“Forgive us our debts …” or “Forgive us our trespasses …”?
We use the Lord’s Prayer as given in Matthew 6: 9-13 in the King James Version of the Bible. Thus we say “forgive us our debts, as we forgive our debtors” rather than the “forgive us our trespasses …” which is used by some other Protestant Churches.
Spiritual Interpretation of the Lord’s Prayer Included in Sunday and Thanksgiving Services
In our Sunday service and in our Thanksgiving service, the audible repetition of the Lord’s Prayer includes the First Reader reading the spiritual interpretation from Science and Health (from the chapter entitled “Prayer,” page 16).
The form goes this way. After the congregation has prayed aloud a line from the prayer as given in the 6th chapter of Matthew, the congregation listens to the First Reader read the spiritual interpretation of that thought before continuing. To help visitors, this is covered in the Christian Science Quarterly which is made available to each attendee. That section looks like the following with the congregation praying aloud the words recorded by Matthew (bold print). The portion in italics is prayed audibly by the First Reader, and silently by others.
Our Father which art in heaven,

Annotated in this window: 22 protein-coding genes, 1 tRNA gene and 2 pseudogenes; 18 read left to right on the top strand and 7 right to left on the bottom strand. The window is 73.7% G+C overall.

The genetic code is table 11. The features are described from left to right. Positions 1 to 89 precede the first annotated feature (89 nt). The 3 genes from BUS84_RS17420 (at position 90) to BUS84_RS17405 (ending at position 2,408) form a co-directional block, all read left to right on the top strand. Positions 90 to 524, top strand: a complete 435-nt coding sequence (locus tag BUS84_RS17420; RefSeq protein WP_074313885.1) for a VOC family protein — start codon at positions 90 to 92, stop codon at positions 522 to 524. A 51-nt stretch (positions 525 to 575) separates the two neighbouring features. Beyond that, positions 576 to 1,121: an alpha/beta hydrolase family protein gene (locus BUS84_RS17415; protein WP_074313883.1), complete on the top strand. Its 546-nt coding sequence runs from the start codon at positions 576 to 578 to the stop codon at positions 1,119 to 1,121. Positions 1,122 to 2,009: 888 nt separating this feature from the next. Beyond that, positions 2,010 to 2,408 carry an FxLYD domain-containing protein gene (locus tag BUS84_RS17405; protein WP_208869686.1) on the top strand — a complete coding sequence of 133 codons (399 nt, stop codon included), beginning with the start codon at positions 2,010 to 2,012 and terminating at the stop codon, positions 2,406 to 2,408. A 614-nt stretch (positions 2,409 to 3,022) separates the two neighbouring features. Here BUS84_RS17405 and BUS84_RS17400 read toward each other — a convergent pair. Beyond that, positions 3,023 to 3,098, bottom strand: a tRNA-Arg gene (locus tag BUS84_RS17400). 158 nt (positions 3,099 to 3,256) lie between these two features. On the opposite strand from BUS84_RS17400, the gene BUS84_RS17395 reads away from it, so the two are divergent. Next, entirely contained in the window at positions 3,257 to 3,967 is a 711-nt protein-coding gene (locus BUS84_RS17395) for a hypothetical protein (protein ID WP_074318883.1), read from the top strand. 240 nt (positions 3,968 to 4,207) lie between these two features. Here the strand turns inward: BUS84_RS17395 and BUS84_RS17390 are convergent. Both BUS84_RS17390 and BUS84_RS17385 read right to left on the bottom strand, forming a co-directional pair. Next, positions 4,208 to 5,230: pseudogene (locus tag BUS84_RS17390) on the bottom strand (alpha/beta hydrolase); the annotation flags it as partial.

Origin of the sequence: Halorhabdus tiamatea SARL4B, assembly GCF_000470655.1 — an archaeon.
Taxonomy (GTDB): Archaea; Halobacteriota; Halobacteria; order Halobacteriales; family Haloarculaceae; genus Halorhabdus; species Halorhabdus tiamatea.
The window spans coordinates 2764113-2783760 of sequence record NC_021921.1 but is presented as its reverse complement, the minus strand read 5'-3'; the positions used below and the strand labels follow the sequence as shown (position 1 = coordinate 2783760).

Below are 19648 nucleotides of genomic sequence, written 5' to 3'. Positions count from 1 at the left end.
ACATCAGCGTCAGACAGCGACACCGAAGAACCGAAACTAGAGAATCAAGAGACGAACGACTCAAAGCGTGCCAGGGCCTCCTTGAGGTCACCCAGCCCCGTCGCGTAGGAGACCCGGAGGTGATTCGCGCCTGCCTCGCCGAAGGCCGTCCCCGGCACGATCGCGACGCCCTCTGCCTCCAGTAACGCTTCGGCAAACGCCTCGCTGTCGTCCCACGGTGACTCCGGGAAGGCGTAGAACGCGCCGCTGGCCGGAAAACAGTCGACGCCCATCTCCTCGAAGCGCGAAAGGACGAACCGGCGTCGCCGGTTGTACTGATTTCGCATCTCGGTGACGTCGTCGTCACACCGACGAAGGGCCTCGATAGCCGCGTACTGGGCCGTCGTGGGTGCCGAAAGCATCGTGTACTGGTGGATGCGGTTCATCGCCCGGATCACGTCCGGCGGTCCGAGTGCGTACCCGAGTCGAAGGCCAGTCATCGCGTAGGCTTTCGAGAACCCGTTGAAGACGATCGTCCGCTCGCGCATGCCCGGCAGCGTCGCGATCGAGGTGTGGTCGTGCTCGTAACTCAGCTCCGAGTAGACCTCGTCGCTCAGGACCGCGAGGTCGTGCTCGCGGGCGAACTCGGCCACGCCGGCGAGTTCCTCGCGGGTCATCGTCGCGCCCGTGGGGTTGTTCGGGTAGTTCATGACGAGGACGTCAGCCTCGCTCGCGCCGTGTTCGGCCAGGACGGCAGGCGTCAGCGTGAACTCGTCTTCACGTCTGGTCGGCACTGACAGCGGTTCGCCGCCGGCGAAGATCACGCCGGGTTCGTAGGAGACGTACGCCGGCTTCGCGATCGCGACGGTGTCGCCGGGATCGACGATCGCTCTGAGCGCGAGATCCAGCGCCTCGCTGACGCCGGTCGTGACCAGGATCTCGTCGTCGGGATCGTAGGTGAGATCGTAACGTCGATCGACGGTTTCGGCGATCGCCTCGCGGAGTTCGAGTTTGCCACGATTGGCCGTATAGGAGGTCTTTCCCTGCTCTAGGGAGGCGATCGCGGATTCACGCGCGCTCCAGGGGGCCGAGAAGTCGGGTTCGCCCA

Our Father-Mother God, all-harmonious,
Hallowed be Thy name.
Thy kingdom come.
Thy kingdom is come; Thou art ever-present.
Thy will be done in earth, as it is in heaven.
Enable us to know, — as in heaven, so on earth, — God is omnipotent, supreme.
Give us this day our daily bread;
Give us grace for to-day; feed the famished affections;
And forgive us our debts, as we forgive our debtors.
And Love is reflected in love;
And lead us not into temptation, but deliver us from evil;
And God leadeth us not into temptation, but delivereth us from sin, disease, and death.
For Thine is the kingdom, and the power, and the glory, forever.
For God is infinite, all-power, all Life, Truth, Love, over all, and All.
To return to the previous page use the back button on your web browser.